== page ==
The complaint may also be construed to allege a claim against Ammons for biting Gavin as she attempted to escape during the assault. The defendants argue on appeal that the district court lacked personal jurisdiction over Ammons because she was never served with a summons and the complaint. Indeed, the record indicates that the United States marshals attempted but were unable to serve Ammons pursuant to Federal Rule of Civil Procedure 4(c) (2) (B) (i), and none of the defendants ever appeared in court. Gavin freely admits as much in his appellate brief. Thus, we dismiss the allegations against Ammons for lack of personal jurisdiction due to the failure of service of process, and do not reach the merits of the claim. Audio Enterprises, Inc. v. B & W Loudspeakers, 957 F.2d 406, 409 n. 5, 410 (7th Cir. 1992).
Finally, Gavin alleges that he did not receive any medical treatment for his lip injury. His complaint, however, is insufficient to state a claim in two respects. First, even accepting Gavin's allegations as true, he has failed to link any of the defendants with the denial of medical treatment.1 " [A]n individual cannot be held liable in a Sec. 1983 action unless he caused or participated in an alleged constitutional deprivation." Moore v. State of Indiana, 999 F.2d 1125, 1129 (7th Cir. 1993) (quoting Wolf-Lillie v. Sonquist, 699 F.2d 864, 869 (7th Cir. 1983)). Second, to establish an Eighth Amendment violation, Gavin must show that the defendants were deliberately indifferent to his serious medical needs. Helling v. McKinney, 113 S. Ct. 2475, 2480 (1993). Yet, Gavin does not contend to have suffered any immediate pain or long-term effects as a result of his injury. Indeed, he has not provided any description of his injury to suggest that he had a serious need for medical attention. Without alleging additional facts, we cannot infer that a bite on the lip results in so serious an injury that medical attention is required, particularly where the bite was inflicted in an attempt to escape Gavin's grasp. As a result, Gavin has failed to state allegations sufficient to support the objective component of an Eighth Amendment claim. Wilson v. Seiter, 111 S. Ct. 2321, 2324 (1991).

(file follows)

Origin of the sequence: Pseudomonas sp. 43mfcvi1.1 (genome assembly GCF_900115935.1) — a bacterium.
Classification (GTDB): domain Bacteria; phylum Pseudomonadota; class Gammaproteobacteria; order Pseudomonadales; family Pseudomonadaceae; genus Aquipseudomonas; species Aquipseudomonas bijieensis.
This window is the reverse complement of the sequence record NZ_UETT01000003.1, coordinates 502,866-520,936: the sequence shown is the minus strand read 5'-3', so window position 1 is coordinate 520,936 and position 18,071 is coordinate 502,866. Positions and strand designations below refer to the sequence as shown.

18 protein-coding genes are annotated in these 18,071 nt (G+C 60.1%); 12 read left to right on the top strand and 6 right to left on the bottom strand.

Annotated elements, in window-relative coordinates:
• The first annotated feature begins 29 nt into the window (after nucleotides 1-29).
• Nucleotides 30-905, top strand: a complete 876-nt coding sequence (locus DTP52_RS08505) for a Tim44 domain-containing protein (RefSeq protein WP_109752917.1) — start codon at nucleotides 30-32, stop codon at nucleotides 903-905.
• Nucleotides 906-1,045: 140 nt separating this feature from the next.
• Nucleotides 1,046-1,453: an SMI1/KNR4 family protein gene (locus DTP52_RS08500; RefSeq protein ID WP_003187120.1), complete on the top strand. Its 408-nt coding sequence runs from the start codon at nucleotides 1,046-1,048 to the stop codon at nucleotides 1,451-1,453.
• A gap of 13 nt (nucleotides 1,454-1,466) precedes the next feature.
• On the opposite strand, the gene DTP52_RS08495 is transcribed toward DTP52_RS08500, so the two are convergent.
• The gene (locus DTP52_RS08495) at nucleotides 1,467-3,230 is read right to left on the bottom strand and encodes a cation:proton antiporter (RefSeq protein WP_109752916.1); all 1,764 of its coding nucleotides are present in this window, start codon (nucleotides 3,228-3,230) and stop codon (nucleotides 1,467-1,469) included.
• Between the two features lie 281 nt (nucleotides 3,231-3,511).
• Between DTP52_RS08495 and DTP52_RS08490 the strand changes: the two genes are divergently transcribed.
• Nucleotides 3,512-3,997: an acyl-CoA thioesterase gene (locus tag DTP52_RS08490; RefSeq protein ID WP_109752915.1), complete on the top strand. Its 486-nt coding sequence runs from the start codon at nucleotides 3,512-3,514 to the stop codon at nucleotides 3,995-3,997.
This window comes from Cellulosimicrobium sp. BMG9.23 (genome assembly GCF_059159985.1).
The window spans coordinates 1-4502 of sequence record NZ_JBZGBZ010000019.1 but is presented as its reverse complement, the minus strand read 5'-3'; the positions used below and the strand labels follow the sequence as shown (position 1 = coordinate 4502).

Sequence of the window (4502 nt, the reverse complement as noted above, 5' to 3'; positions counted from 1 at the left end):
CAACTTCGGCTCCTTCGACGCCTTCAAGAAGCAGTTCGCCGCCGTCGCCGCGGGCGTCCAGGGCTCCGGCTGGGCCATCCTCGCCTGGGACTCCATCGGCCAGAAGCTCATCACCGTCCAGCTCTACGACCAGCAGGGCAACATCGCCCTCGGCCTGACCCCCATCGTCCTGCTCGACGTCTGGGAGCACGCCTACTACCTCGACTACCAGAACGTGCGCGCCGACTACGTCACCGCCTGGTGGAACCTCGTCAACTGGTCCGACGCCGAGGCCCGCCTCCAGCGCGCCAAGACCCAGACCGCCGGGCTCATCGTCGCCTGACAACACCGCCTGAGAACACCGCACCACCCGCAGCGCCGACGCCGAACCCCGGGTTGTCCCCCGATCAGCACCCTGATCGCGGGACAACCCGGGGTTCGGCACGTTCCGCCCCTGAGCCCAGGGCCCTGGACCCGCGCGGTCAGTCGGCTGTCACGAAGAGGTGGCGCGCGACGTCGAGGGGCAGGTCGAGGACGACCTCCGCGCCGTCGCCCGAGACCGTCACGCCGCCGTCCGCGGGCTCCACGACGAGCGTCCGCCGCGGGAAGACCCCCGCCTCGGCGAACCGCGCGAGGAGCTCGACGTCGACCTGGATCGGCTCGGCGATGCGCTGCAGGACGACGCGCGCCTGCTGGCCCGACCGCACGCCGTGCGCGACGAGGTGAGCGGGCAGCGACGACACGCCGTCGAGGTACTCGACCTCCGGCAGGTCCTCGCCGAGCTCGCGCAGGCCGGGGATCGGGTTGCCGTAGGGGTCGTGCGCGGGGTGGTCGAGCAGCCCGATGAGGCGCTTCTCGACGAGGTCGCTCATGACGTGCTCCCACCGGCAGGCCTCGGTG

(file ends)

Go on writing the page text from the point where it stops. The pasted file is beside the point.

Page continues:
For the foregoing reasons, we AFFIRM the district court's order.
After preliminary examination of the briefs, the court notified the parties that it had tentatively concluded that oral argument would not be helpful to the court in this case. The notice provided that any party might file a "Statement as to Need of Oral Argument." See Fed. R. App. P. 34(a); Cir.R. 34(f). Plaintiff-Appellant submitted such a statement. Upon consideration of that statement, the briefs, and the record, the request for oral argument is denied, and the appeal is submitted on the briefs and the record
Although Gavin does not indicate whether he is suing the defendants in their individual and/or official capacities, the omission is irrelevant since his claim fails under both scenarios. Whereas proof of personal involvement is unnecessary in an official capacity suit, the claimant must still allege facts sufficient to establish that the defendants acted under a governmental custom or policy that violated the plaintiff's rights. Wolf-Lillie, 699 F.2d at 870. Liberally construing Gavin's complaint, we cannot reasonably infer such an allegation